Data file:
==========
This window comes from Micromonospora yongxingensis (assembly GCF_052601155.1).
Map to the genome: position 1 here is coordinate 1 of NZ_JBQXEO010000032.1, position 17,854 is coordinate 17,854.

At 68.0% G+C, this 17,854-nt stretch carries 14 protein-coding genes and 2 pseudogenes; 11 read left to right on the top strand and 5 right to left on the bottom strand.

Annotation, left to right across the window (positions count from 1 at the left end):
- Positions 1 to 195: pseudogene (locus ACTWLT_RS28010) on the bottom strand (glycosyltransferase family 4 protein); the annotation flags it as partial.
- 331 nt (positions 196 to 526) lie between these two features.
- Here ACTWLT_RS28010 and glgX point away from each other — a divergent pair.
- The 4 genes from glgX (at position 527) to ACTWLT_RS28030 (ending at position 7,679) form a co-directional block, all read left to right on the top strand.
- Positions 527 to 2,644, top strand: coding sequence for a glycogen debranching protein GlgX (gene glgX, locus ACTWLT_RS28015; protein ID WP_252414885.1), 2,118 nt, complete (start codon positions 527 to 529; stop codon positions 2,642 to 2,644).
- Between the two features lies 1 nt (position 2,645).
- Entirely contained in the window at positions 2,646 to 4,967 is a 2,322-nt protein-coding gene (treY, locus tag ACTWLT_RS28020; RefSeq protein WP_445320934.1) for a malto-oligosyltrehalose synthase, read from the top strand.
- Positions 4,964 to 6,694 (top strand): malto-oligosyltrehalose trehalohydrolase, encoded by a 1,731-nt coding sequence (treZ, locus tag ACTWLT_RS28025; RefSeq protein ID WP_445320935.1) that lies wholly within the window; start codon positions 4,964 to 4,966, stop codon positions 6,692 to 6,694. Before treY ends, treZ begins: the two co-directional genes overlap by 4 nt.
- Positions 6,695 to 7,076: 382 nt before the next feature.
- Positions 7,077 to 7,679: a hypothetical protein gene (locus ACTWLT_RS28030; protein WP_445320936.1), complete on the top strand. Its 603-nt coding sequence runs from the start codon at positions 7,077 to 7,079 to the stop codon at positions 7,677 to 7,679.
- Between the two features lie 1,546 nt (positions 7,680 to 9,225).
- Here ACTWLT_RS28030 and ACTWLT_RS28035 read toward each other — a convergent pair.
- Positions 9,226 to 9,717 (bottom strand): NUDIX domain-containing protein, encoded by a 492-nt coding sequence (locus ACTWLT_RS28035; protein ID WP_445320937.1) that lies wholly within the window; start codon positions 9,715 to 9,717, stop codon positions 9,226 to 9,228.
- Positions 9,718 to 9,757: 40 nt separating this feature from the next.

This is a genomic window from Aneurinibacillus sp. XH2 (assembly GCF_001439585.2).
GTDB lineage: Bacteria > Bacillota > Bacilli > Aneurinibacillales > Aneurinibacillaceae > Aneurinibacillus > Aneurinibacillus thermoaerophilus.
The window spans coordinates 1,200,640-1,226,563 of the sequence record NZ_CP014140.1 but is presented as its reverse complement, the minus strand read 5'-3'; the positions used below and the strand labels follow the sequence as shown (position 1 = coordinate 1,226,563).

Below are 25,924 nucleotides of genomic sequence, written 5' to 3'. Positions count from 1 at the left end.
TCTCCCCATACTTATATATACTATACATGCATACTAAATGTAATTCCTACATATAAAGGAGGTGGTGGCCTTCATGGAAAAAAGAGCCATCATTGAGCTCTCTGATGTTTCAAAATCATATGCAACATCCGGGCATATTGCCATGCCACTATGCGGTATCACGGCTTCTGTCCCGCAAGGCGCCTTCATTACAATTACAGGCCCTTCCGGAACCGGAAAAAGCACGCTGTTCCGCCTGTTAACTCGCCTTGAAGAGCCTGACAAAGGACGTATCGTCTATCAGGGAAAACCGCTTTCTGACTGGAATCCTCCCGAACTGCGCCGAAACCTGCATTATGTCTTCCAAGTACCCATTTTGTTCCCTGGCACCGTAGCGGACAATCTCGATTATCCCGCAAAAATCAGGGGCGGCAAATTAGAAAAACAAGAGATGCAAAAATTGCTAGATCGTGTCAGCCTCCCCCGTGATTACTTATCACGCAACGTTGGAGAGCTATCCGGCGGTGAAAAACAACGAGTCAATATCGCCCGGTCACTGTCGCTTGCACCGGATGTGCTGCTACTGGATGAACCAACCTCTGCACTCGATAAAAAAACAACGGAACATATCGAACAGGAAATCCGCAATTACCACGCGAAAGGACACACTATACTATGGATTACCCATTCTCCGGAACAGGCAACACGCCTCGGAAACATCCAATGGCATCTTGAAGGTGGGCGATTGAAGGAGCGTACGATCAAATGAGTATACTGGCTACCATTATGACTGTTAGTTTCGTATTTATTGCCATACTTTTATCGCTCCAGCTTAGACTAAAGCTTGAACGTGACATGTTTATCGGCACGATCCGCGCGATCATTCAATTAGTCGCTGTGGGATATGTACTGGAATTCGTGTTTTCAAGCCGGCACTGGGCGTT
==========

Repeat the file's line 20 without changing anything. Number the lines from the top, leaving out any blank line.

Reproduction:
GTDB lineage: Bacteria > Bacillota > Bacilli > Aneurinibacillales > Aneurinibacillaceae > Aneurinibacillus > Aneurinibacillus thermoaerophilus.